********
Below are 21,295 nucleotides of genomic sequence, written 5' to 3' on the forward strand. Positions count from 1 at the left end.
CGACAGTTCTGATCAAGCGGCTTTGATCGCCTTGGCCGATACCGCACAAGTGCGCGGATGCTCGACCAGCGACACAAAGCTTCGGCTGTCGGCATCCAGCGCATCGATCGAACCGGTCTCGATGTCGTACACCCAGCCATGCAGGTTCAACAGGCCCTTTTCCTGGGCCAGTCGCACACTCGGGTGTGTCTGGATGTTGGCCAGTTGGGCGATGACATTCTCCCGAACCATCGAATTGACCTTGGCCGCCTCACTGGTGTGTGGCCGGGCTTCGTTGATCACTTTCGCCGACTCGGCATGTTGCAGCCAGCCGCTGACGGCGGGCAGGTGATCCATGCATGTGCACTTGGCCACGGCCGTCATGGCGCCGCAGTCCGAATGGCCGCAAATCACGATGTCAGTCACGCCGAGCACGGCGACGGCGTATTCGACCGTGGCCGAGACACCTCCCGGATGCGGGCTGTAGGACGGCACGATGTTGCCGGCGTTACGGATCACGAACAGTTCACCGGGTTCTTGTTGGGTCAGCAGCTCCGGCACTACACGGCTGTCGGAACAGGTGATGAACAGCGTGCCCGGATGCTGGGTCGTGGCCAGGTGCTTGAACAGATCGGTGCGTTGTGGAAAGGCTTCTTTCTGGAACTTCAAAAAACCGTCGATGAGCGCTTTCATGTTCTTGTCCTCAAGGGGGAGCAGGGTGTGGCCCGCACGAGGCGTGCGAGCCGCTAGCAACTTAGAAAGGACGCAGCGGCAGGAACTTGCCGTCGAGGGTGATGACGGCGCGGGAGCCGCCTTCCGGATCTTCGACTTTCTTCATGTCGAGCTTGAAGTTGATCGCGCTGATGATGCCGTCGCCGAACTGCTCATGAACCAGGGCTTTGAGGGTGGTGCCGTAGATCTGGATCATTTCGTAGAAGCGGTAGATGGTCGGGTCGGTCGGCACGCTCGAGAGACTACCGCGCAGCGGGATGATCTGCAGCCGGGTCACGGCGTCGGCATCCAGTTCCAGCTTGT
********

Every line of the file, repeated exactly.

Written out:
Below are 21,295 nucleotides of genomic sequence, written 5' to 3' on the forward strand. Positions count from 1 at the left end.
CGACAGTTCTGATCAAGCGGCTTTGATCGCCTTGGCCGATACCGCACAAGTGCGCGGATGCTCGACCAGCGACACAAAGCTTCGGCTGTCGGCATCCAGCGCATCGATCGAACCGGTCTCGATGTCGTACACCCAGCCATGCAGGTTCAACAGGCCCTTTTCCTGGGCCAGTCGCACACTCGGGTGTGTCTGGATGTTGGCCAGTTGGGCGATGACATTCTCCCGAACCATCGAATTGACCTTGGCCGCCTCACTGGTGTGTGGCCGGGCTTCGTTGATCACTTTCGCCGACTCGGCATGTTGCAGCCAGCCGCTGACGGCGGGCAGGTGATCCATGCATGTGCACTTGGCCACGGCCGTCATGGCGCCGCAGTCCGAATGGCCGCAAATCACGATGTCAGTCACGCCGAGCACGGCGACGGCGTATTCGACCGTGGCCGAGACACCTCCCGGATGCGGGCTGTAGGACGGCACGATGTTGCCGGCGTTACGGATCACGAACAGTTCACCGGGTTCTTGTTGGGTCAGCAGCTCCGGCACTACACGGCTGTCGGAACAGGTGATGAACAGCGTGCCCGGATGCTGGGTCGTGGCCAGGTGCTTGAACAGATCGGTGCGTTGTGGAAAGGCTTCTTTCTGGAACTTCAAAAAACCGTCGATGAGCGCTTTCATGTTCTTGTCCTCAAGGGGGAGCAGGGTGTGGCCCGCACGAGGCGTGCGAGCCGCTAGCAACTTAGAAAGGACGCAGCGGCAGGAACTTGCCGTCGAGGGTGATGACGGCGCGGGAGCCGCCTTCCGGATCTTCGACTTTCTTCATGTCGAGCTTGAAGTTGATCGCGCTGATGATGCCGTCGCCGAACTGCTCATGAACCAGGGCTTTGAGGGTGGTGCCGTAGATCTGGATCATTTCGTAGAAGCGGTAGATGGTCGGGTCGGTCGGCACGCTCGAGAGACTACCGCGCAGCGGGATGATCTGCAGCCGGGTCACGGCGTCGGCATCCAGTTCCAGCTTGT